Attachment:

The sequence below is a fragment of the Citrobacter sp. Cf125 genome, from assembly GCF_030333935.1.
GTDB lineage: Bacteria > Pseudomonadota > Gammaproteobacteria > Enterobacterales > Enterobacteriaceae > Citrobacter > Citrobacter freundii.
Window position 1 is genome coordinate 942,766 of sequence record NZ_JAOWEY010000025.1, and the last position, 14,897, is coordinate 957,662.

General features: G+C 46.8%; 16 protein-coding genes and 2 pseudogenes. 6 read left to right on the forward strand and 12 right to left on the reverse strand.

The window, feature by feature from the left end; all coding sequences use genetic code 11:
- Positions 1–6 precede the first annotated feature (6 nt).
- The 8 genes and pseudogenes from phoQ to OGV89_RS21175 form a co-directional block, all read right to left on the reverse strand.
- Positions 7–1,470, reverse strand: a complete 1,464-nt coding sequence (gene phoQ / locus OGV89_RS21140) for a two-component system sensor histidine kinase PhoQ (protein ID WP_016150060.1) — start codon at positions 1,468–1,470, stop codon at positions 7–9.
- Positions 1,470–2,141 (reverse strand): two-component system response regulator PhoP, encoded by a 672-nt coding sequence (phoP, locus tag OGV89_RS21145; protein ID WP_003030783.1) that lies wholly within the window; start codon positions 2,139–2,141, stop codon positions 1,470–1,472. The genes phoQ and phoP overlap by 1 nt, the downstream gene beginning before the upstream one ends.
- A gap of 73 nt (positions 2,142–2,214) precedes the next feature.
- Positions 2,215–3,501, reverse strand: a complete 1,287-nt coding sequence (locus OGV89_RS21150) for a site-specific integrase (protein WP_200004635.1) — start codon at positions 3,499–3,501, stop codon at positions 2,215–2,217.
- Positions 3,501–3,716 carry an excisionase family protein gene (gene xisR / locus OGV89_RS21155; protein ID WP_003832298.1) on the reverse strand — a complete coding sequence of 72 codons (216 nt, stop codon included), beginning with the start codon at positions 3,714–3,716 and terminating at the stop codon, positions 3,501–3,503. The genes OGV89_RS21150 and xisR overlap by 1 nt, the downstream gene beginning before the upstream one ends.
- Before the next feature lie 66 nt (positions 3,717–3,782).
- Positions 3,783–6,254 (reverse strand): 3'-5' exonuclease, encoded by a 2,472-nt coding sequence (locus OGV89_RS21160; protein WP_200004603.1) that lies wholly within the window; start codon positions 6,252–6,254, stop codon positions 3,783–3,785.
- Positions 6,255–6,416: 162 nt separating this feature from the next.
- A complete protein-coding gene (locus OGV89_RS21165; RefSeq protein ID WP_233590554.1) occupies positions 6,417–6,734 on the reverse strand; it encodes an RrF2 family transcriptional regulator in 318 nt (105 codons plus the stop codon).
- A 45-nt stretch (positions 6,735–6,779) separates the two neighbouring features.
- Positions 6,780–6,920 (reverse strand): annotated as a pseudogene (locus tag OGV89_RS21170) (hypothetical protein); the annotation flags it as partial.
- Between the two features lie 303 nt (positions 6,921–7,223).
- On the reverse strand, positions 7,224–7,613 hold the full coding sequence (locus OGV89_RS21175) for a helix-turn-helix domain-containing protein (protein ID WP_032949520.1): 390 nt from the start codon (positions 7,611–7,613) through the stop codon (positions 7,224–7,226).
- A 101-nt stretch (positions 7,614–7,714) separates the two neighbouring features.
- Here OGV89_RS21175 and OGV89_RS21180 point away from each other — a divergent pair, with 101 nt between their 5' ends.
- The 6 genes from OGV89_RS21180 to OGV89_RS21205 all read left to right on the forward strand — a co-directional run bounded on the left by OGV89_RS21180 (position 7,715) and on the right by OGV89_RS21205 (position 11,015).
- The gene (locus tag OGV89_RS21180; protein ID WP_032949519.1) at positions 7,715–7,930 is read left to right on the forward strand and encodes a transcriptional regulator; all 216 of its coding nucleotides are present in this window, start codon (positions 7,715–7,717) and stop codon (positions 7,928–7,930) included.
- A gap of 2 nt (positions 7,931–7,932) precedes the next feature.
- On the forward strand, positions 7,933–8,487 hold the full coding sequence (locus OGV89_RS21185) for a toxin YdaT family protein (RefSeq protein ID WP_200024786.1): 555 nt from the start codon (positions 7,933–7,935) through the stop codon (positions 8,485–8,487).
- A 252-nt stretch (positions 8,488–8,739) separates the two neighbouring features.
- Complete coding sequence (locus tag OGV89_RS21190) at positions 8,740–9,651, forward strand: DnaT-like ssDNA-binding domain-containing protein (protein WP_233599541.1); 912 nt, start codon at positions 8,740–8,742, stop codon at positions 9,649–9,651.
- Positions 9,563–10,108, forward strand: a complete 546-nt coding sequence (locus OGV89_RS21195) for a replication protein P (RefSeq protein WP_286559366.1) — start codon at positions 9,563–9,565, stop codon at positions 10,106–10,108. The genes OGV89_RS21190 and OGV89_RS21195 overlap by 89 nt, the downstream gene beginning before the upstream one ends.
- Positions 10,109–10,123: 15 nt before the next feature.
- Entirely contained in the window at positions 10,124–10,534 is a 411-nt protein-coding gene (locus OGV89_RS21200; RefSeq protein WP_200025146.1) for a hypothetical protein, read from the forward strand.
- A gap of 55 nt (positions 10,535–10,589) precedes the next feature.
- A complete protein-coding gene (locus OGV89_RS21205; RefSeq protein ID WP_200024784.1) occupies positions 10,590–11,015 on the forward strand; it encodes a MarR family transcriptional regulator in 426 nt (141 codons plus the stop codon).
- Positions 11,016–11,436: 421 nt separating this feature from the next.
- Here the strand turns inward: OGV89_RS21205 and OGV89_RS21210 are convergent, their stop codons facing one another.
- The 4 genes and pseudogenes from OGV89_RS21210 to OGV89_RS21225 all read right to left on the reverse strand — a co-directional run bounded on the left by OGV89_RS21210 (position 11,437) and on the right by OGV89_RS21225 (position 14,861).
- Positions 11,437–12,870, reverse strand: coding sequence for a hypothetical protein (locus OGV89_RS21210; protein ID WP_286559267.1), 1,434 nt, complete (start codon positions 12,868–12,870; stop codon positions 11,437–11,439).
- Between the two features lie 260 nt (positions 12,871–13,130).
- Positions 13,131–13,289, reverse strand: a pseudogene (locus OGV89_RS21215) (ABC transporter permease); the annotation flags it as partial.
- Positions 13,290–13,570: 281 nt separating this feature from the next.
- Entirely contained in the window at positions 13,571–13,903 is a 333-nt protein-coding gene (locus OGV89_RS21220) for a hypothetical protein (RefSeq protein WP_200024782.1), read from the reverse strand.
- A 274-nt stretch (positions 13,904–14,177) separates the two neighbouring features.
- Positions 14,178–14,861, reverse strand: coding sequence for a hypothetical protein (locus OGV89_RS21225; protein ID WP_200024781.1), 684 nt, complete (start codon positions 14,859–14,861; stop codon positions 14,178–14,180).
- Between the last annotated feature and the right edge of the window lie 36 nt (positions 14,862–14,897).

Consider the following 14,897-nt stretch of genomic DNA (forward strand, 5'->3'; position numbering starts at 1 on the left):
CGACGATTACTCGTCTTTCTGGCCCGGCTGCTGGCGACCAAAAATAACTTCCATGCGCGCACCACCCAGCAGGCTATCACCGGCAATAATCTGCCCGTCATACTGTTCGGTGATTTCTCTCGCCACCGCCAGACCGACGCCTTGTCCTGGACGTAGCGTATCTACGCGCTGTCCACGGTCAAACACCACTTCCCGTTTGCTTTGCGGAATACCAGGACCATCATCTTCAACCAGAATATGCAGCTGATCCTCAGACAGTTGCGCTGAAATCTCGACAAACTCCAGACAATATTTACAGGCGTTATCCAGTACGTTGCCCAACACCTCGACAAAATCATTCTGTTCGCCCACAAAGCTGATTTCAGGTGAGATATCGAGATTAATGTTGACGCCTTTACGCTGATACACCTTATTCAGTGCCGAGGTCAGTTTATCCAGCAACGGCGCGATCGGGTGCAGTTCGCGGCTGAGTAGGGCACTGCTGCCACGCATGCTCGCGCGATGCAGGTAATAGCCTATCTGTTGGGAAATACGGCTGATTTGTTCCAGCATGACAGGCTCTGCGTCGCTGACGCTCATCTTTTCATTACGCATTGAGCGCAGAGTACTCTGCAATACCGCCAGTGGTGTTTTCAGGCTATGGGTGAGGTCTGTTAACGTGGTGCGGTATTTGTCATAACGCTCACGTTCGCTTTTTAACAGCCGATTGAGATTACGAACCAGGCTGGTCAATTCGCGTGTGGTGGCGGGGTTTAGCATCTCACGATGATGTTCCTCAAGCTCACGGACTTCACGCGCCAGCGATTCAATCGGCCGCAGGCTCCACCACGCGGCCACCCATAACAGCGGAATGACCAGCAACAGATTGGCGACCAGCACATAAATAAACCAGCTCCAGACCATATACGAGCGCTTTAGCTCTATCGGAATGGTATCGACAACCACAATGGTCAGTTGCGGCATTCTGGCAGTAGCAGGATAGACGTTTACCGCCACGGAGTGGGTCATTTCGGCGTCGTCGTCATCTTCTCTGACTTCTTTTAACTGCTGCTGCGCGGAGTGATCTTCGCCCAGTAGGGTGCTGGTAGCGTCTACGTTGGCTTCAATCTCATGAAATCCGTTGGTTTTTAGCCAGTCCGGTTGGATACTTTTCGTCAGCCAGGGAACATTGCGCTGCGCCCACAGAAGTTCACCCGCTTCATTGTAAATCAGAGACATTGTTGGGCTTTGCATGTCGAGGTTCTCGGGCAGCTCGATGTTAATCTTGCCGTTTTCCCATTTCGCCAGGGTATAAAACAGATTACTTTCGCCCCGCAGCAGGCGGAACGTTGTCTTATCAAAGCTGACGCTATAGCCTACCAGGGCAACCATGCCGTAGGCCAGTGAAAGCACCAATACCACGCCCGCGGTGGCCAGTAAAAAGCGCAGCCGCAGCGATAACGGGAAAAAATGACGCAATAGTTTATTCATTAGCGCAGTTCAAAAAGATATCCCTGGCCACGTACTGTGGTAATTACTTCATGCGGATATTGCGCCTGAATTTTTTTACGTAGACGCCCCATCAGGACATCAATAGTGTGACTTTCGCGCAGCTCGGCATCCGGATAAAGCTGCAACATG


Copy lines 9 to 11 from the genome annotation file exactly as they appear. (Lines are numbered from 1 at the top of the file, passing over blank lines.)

- Positions 1,470–2,141 (reverse strand): two-component system response regulator PhoP, encoded by a 672-nt coding sequence (phoP, locus tag OGV89_RS21145; protein ID WP_003030783.1) that lies wholly within the window; start codon positions 2,139–2,141, stop codon positions 1,470–1,472. The genes phoQ and phoP overlap by 1 nt, the downstream gene beginning before the upstream one ends.
- A gap of 73 nt (positions 2,142–2,214) precedes the next feature.
- Positions 2,215–3,501, reverse strand: a complete 1,287-nt coding sequence (locus OGV89_RS21150) for a site-specific integrase (protein WP_200004635.1) — start codon at positions 3,499–3,501, stop codon at positions 2,215–2,217.